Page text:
An 8-mile (13 km) stretch of the river below Bowman Dam is suitable for canoeing when the river is not too crowded with anglers. Downstream of Prineville, expert kayakers sometimes run an 18-mile (29 km) segment rated class 4 to 5 on the International Scale of River Difficulty and below that another stretch of 9 miles (14 km) rated class 4.
Smith Rock State Park, off U.S. Route 97 about 3 miles (5 km) east of Terrebonne, has thousands of rock climbing routes as well as hiking and biking trails in a rugged canyon setting. The ancestral Crooked River helped create the crags and pinnacles in this park by eroding the interior of a volcanic vent over millions of years. In addition to the climbing routes, many of which are highly challenging, the park is open to swimming, fishing, photography, picnicking, and wildlife viewing. Amenities include restrooms with showers. The park covers more than 600 acres (240 ha) among large bends in the river, and its trail system totals more than 7 miles (11 km).
Along Route 97, about 9 miles (14 km) north of Redmond and downstream of Smith Rock is the Peter Skene Ogden State Scenic Viewpoint overlooking the Crooked River Gorge. The gorge at this point is about 300 feet (90 m) deep and 400 feet (120 m) wide. Amenities at this day-use park include picnic tables and restrooms.
The Cove Palisades State Park along Lake Billy Chinook is a complex of day-use areas, campgrounds, cabins, and a marina and restaurant along the lake arms that include the Crooked and Deschutes rivers. The park, which covers more than 4,000 acres (1,600 ha), has a wide variety of amenities such as houseboat rentals, an amphitheater, basketball hoops, and a camp store. The Crooked River Campground within the park opens in spring and closes at the end of September, while a companion Crooked River day-use area is open all year.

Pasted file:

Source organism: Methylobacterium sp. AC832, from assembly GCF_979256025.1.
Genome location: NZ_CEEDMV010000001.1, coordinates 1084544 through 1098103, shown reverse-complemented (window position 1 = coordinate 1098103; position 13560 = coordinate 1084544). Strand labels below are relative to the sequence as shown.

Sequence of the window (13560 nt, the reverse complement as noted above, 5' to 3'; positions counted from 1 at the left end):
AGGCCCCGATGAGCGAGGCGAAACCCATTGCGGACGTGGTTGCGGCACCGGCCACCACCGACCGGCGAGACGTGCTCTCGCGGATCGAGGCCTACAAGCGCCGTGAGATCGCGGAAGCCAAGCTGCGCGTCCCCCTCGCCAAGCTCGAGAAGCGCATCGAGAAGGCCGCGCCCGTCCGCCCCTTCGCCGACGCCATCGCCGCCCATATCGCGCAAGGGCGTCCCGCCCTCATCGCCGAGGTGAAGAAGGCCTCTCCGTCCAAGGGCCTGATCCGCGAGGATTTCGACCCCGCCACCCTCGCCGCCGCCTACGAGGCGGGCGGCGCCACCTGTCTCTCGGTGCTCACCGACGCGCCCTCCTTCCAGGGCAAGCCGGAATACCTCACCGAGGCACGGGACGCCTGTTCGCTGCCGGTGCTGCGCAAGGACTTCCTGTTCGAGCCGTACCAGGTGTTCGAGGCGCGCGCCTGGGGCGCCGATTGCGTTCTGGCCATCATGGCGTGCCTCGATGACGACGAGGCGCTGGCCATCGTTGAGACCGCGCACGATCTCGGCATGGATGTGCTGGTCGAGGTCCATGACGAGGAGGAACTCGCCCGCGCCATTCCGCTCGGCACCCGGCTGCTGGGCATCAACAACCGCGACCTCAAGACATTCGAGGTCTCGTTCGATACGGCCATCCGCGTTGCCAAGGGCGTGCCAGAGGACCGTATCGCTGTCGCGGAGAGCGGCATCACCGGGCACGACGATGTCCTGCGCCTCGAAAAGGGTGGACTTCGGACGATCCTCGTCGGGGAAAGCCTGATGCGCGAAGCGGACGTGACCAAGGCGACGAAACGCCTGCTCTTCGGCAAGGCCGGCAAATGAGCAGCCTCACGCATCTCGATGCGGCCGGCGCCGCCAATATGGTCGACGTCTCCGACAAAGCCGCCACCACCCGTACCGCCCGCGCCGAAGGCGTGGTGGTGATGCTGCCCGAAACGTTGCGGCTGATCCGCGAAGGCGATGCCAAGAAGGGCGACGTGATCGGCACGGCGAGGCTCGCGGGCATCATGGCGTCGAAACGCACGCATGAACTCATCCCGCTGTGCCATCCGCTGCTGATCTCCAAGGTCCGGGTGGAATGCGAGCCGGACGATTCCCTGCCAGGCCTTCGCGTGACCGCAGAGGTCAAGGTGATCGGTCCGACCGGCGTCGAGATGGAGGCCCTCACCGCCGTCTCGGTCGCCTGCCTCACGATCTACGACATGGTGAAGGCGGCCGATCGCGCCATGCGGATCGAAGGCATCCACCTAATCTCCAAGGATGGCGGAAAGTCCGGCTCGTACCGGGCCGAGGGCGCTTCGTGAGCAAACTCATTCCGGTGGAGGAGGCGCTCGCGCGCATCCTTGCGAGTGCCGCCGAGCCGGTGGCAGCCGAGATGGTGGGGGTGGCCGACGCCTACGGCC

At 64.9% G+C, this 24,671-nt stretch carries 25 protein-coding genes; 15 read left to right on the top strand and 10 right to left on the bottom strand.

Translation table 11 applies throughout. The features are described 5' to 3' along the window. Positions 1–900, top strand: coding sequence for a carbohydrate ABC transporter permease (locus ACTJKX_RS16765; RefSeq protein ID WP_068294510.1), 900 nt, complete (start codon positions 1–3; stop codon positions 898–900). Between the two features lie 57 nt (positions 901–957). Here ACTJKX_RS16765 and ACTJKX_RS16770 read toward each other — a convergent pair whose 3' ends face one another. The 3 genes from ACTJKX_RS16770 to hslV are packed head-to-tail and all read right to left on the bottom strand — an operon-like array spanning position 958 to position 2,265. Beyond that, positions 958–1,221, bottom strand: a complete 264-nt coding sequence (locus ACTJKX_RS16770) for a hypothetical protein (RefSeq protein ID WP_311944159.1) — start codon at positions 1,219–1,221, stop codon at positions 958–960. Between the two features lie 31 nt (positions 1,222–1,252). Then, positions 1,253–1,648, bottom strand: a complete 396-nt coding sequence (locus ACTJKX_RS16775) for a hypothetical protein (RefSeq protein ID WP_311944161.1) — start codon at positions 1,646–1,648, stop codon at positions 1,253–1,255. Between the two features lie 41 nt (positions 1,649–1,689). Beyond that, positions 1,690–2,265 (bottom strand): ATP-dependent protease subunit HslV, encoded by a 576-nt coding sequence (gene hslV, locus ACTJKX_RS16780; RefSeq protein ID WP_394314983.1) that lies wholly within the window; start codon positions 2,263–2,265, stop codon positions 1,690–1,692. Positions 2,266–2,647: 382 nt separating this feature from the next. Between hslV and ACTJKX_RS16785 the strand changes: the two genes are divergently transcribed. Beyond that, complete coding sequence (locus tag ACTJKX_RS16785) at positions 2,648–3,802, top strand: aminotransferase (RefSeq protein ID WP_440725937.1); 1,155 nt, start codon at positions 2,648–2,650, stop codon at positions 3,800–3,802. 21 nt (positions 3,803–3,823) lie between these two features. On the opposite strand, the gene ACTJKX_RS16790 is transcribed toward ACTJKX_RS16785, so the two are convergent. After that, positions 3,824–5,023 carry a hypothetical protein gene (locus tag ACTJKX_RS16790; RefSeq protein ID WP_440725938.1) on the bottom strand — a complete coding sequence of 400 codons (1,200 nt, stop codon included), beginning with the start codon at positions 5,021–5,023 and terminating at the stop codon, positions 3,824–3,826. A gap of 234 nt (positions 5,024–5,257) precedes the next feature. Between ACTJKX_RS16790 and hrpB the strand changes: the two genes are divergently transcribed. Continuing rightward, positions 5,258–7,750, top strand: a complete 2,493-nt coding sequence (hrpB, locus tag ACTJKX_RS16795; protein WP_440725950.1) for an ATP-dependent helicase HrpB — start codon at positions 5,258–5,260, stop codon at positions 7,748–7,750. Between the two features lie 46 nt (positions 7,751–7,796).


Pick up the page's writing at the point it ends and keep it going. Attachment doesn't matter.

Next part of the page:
- U.S. Geological Survey Geographic Names Information System: South Fork Crooked River, USGS, GNIS
- Google Earth elevation for GNIS coordinates
- U.S. Geological Survey Geographic Names Information System: Crooked River, USGS, GNIS
- United States Geological Survey. "United States Topographic Map". Retrieved March 14, 2011 – via AcmeMapper. The map includes river mile markers up to the confluence of the South Fork and Beaver Creek.
- Deschutes Subbasin Plan, Northwest Power and Conservation Council
- Water Resources Data for Oregon, Water Year 2005, USGS
- "National Hydrography Dataset". United States Geological Survey. Retrieved September 3, 2010.
- Allan, Stuart; Aileen R. Buckley; James E. Meacham (2001). Atlas of Oregon (2nd ed.). Eugene, Oregon: University of Oregon Press. ISBN 0-87114-101-9.
- Oregon Road & Recreation Atlas (2nd ed.). Benchmark Maps. 2002. ISBN 0-929591-50-X.
- "Juniper Hills Preserve". The Nature Conservancy. Retrieved December 11, 2014.
- "Oregon Almanac: Dance to Hot Springs". The Oregon Blue Book. Oregon Secretary of State. Retrieved December 11, 2014.
- "United States Topographic Map". United States Geological Survey. Retrieved December 1, 2015 – via ACME Mapper. The map includes mile markers along the Deschutes.
- "Crooked River, Oregon". National Wild and Scenic Rivers System. Retrieved December 1, 2015.
- "Crooked River (North Fork), Oregon". National Wild and Scenic Rivers System. Retrieved December 1, 2015.
- Sheehan, Madelynne Diness. Fishing in Oregon: The Complete Oregon Fishing Guide (10th ed.). Scappoose, Oregon: Flying Pencil Publications. pp. 206–08. ISBN 0-916473-15-5.
- "Prineville Reservoir State Park". Oregon Parks and Recreation Department. Retrieved December 2, 2015.
- "Lower Crooked Wild and Scenic River: Chimney Rock Segment" (PDF). Bureau of Land Management. Retrieved December 2, 2015.
- "Prineville Reservoir Wildlife Area". Oregon Department of Fish and Wildlife. Retrieved March 27, 2018.
- "Smith Rock State Park". Oregon Parks and Recreation Department. Retrieved December 3, 2015.
- Palmer, Tim. Field Guide to Oregon Rivers. Corvallis: Oregon State University Press. pp. 222–24. ISBN 978-0-87071-627-0.
- Bannan, Jan (2002). Oregon State Parks (2nd ed.). Seattle: Mountaineers Books. pp. 174, 177–80. ISBN 0-89886-794-0.